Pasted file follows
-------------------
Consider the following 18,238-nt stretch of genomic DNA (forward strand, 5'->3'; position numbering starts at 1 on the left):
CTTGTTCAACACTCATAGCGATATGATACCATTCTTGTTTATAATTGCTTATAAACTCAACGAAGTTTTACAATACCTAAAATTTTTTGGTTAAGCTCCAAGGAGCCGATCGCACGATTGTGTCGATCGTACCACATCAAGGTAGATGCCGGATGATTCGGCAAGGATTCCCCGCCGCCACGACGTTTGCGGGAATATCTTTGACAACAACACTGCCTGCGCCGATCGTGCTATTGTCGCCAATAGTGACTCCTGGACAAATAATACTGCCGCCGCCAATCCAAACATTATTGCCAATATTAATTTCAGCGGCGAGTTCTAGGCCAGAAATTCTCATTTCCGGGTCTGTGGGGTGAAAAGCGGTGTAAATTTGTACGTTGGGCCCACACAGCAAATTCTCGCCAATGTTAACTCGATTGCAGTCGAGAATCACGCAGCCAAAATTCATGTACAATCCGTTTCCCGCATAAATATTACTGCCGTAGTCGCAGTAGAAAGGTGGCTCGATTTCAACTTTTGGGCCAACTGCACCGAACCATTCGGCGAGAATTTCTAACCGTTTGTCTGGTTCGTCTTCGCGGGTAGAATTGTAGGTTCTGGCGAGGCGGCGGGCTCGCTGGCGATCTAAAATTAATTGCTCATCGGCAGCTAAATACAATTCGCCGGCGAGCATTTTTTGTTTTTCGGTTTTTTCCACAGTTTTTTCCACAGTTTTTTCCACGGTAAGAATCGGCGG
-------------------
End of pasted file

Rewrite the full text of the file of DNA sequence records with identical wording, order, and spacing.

Consider the following 18,238-nt stretch of genomic DNA (forward strand, 5'->3'; position numbering starts at 1 on the left):
CTTGTTCAACACTCATAGCGATATGATACCATTCTTGTTTATAATTGCTTATAAACTCAACGAAGTTTTACAATACCTAAAATTTTTTGGTTAAGCTCCAAGGAGCCGATCGCACGATTGTGTCGATCGTACCACATCAAGGTAGATGCCGGATGATTCGGCAAGGATTCCCCGCCGCCACGACGTTTGCGGGAATATCTTTGACAACAACACTGCCTGCGCCGATCGTGCTATTGTCGCCAATAGTGACTCCTGGACAAATAATACTGCCGCCGCCAATCCAAACATTATTGCCAATATTAATTTCAGCGGCGAGTTCTAGGCCAGAAATTCTCATTTCCGGGTCTGTGGGGTGAAAAGCGGTGTAAATTTGTACGTTGGGCCCACACAGCAAATTCTCGCCAATGTTAACTCGATTGCAGTCGAGAATCACGCAGCCAAAATTCATGTACAATCCGTTTCCCGCATAAATATTACTGCCGTAGTCGCAGTAGAAAGGTGGCTCGATTTCAACTTTTGGGCCAACTGCACCGAACCATTCGGCGAGAATTTCTAACCGTTTGTCTGGTTCGTCTTCGCGGGTAGAATTGTAGGTTCTGGCGAGGCGGCGGGCTCGCTGGCGATCTAAAATTAATTGCTCATCGGCAGCTAAATACAATTCGCCGGCGAGCATTTTTTGTTTTTCGGTTTTTTCCACAGTTTTTTCCACAGTTTTTTCCACGGTAAGAATCGGCGG